PURPOSE - To evaluate the incidence of and risk factors for basal cell carcinoma (BCC) and squamous cell carcinoma (SCC) in survivors of hematopoietic cell transplantation (HCT).
PATIENTS AND METHODS - The impact of patient-, disease-, treatment-, and toxicity-related factors on risk of BCC and SCC was determined in a retrospective cohort study of 4,810 patients who received allogeneic HCT and who survived for at least 100 days.
RESULTS - Among allogeneic HCT recipients, 237 developed at least one skin or mucosal cancer (BCC, n = 158; SCC, n = 95). Twenty-year cumulative incidences of BCC and SCC were 6.5% and 3.4%, respectively. Total-body irradiation was a significant risk factor for BCC (P = .003), most strongly among patients younger than 18 years old at HCT (P = .02, interaction). Light-skinned patients had an increased risk of BCC (P = .01). Acute graft-versus-host disease (GVHD) increased the risk of SCC (P = .02), whereas chronic GVHD increased the risk of both BCC (P = .01) and SCC (P < .001).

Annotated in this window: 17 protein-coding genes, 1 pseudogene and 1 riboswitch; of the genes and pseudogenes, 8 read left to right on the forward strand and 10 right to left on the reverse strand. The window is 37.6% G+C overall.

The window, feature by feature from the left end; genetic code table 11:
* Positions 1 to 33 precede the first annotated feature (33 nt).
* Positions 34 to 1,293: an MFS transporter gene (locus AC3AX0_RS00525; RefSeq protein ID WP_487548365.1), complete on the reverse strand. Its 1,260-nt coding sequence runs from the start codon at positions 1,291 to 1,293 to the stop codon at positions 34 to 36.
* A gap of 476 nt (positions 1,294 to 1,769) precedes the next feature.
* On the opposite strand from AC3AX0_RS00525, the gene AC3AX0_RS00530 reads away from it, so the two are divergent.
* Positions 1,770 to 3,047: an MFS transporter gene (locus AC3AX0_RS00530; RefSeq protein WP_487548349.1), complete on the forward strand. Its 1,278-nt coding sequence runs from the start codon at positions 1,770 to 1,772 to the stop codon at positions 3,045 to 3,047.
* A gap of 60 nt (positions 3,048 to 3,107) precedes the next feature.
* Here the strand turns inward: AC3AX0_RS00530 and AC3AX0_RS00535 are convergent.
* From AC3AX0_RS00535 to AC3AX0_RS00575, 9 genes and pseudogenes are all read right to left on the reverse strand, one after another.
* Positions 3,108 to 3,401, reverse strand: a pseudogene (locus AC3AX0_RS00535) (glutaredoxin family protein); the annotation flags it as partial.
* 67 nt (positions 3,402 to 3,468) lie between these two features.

CONCLUSION - This analysis suggests that immutable factors, such as age and complexion, have a significant impact on BCC and SCC. However, specific treatment (radiotherapy) and transplantation complications (GVHD) may modify that risk. These additional risk factors suggest the contribution of immunologic mechanism DNA and tissue repair in the development of BCC and SCC. We confirm previous reports that exposure to ionizing radiation increases the risk of BCC but not SCC. Survivors of HCT should be monitored for the development of BCC and SCC and use preventive strategies.